slash.duncan (1103465) | more than 7 years ago | (#19966699)

From other articles I've read on this, it's both. Specifically, this is the national vote that determines how the US rep @ ISO votes. At the int'l level, each national vote has the same weight.

Obviously, the US isn't the only nation going thru this at this time. MS has been attempting to stack the deck (typically, a working group with half a dozen or a dozen voting members, suddenly has 50 MS partners pay the couple grand to join and vote in the 6 weeks before the national vote), but perhaps surprisingly, even with that sort of stacking, they've been losing votes. Often, they do get the majority, but because this is supposed to be a consensus standard, it requires a 2/3 vote. Several nations have already voted no at the national level, while I believe two had voted yes (in the story I read), and some of those "no"s aren't yet written in stone -- as in the US, MS is playing tricks with the process, adding votes not originally in the scheduled process, etc.

Still, due to the effect of MS' money and the pull they have on their partners to stack the deck, it's really surprising they're having the trouble they are. I'm sure it is to them too, or they'd not have been so insistent on the super-expedited schedule. They are used to getting their way, buying it, skirting the law if necessary, bribing it, whatever, and it's actually surprising them that the whole world isn't simply rolling over for them any more!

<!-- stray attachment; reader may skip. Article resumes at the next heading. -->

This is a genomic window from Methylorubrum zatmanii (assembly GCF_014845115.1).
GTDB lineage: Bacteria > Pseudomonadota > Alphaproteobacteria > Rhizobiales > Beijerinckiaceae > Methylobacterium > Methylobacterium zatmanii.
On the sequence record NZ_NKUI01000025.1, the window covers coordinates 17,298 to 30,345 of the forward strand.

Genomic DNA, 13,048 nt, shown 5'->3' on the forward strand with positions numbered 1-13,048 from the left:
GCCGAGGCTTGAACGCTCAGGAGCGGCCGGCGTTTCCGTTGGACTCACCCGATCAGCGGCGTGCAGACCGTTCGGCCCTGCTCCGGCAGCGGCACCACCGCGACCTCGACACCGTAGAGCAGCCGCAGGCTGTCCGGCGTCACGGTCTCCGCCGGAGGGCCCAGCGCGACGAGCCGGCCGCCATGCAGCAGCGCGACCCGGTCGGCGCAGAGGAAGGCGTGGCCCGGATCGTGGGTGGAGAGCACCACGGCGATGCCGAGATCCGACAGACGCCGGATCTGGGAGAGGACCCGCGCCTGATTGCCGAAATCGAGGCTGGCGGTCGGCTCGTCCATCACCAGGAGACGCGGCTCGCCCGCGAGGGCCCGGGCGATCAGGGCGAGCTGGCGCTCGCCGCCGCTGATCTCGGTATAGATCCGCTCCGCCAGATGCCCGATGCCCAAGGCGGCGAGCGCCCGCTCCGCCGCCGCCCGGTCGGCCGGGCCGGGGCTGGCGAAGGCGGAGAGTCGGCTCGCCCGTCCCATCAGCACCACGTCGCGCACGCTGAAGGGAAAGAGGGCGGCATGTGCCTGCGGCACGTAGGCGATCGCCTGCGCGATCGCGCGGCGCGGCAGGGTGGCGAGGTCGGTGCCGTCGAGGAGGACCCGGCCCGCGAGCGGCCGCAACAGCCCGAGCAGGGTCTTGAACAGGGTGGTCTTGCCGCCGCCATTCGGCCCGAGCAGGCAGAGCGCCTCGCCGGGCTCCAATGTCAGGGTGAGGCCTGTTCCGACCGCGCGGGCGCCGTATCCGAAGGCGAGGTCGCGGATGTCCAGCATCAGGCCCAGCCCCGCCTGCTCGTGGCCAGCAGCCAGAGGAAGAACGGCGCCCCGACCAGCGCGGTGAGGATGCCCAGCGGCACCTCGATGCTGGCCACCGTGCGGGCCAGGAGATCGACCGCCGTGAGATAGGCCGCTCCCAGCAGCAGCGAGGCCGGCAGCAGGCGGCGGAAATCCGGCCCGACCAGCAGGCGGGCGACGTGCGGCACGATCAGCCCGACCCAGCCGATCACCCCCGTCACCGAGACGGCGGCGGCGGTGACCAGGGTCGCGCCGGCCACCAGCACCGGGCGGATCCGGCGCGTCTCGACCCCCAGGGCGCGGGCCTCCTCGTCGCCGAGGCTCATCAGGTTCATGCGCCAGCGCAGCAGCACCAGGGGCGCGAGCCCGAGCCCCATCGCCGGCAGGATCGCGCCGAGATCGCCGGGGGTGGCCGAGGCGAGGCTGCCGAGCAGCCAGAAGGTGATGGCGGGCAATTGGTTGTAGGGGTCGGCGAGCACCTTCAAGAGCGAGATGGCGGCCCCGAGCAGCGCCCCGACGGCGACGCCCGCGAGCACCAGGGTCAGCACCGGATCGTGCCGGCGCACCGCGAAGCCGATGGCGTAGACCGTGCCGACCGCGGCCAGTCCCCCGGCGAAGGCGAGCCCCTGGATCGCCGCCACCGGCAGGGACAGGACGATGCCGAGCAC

The thing is, however, their effort has at least two strikes against it, in addition to the raw politics. One, ODF has already been voted in as a standard, and many of the comments are to the effect that two standards on virtually the same thing will only confuse the situation. They say MS should work to improve and update the existing standard instead, if it's so bad. Two, the MS effort is simply very poor standards material, technically. Many behaviors are defined in terms of how (proprietary) product X did it with version Y (handle wrapping like Word95 did in case Z, etc.). Defining a behavior by reference to a second behavior that itself isn't defined, simply doesn't work well in terms of a standard that everyone is supposed to be able to implement and have all versions interoperable with the standard conformant files written by other implementations. What's interesting, and must be givng MS fits, is that even after they've stacked the deck like they are doing, they're still having a tough time of it, in part because once these partners actually study the thing, enough of them decide it's bad enough they can't vote to approve it as currently speced out regardless. If MS hadn't been so insistent on expediting the process, there's a fair chance enough of these things could be worked out that MS /would/ be able to pull it off, but as it is, it's looking really really tough for them, at least this round. I don't think anyone expected that, on either side.

Unfortunately, I'm not sure what the vote at the international level must be, only that the individual nations need a 2/3 vote, and that all nations' votes count equally at the international level.

Duncan

Is there anything we can do... (0)

Anonymous Coward | more than 7 years ago | (#19957999)

Is there anything we can do to get this thrown out the window for being a horrible standard as it should have originally?

Re:Is there anything we can do... (3, Interesting)